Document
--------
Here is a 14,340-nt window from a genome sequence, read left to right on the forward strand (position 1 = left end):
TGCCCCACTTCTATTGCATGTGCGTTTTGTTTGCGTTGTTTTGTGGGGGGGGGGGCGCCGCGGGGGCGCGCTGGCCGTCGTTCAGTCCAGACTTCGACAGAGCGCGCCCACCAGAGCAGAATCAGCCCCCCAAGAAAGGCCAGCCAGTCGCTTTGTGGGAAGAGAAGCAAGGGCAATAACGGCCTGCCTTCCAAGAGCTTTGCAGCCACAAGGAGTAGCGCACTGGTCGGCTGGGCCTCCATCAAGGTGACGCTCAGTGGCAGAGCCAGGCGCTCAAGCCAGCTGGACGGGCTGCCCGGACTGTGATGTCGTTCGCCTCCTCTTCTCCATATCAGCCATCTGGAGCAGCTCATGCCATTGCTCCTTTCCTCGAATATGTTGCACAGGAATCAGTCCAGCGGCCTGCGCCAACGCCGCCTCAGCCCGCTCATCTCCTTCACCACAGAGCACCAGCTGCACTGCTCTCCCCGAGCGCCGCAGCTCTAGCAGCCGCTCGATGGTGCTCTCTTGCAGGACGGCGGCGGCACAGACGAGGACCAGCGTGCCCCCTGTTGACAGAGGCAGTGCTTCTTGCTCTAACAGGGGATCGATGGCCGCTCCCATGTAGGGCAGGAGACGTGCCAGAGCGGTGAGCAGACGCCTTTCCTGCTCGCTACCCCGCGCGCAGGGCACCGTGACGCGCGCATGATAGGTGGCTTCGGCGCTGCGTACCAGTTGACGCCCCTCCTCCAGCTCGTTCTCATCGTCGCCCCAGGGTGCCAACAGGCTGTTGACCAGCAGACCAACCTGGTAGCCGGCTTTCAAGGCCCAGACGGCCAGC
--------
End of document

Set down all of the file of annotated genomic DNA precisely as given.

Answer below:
Here is a 14,340-nt window from a genome sequence, read left to right on the forward strand (position 1 = left end):
TGCCCCACTTCTATTGCATGTGCGTTTTGTTTGCGTTGTTTTGTGGGGGGGGGGGCGCCGCGGGGGCGCGCTGGCCGTCGTTCAGTCCAGACTTCGACAGAGCGCGCCCACCAGAGCAGAATCAGCCCCCCAAGAAAGGCCAGCCAGTCGCTTTGTGGGAAGAGAAGCAAGGGCAATAACGGCCTGCCTTCCAAGAGCTTTGCAGCCACAAGGAGTAGCGCACTGGTCGGCTGGGCCTCCATCAAGGTGACGCTCAGTGGCAGAGCCAGGCGCTCAAGCCAGCTGGACGGGCTGCCCGGACTGTGATGTCGTTCGCCTCCTCTTCTCCATATCAGCCATCTGGAGCAGCTCATGCCATTGCTCCTTTCCTCGAATATGTTGCACAGGAATCAGTCCAGCGGCCTGCGCCAACGCCGCCTCAGCCCGCTCATCTCCTTCACCACAGAGCACCAGCTGCACTGCTCTCCCCGAGCGCCGCAGCTCTAGCAGCCGCTCGATGGTGCTCTCTTGCAGGACGGCGGCGGCACAGACGAGGACCAGCGTGCCCCCTGTTGACAGAGGCAGTGCTTCTTGCTCTAACAGGGGATCGATGGCCGCTCCCATGTAGGGCAGGAGACGTGCCAGAGCGGTGAGCAGACGCCTTTCCTGCTCGCTACCCCGCGCGCAGGGCACCGTGACGCGCGCATGATAGGTGGCTTCGGCGCTGCGTACCAGTTGACGCCCCTCCTCCAGCTCGTTCTCATCGTCGCCCCAGGGTGCCAACAGGCTGTTGACCAGCAGACCAACCTGGTAGCCGGCTTTCAAGGCCCAGACGGCCAGC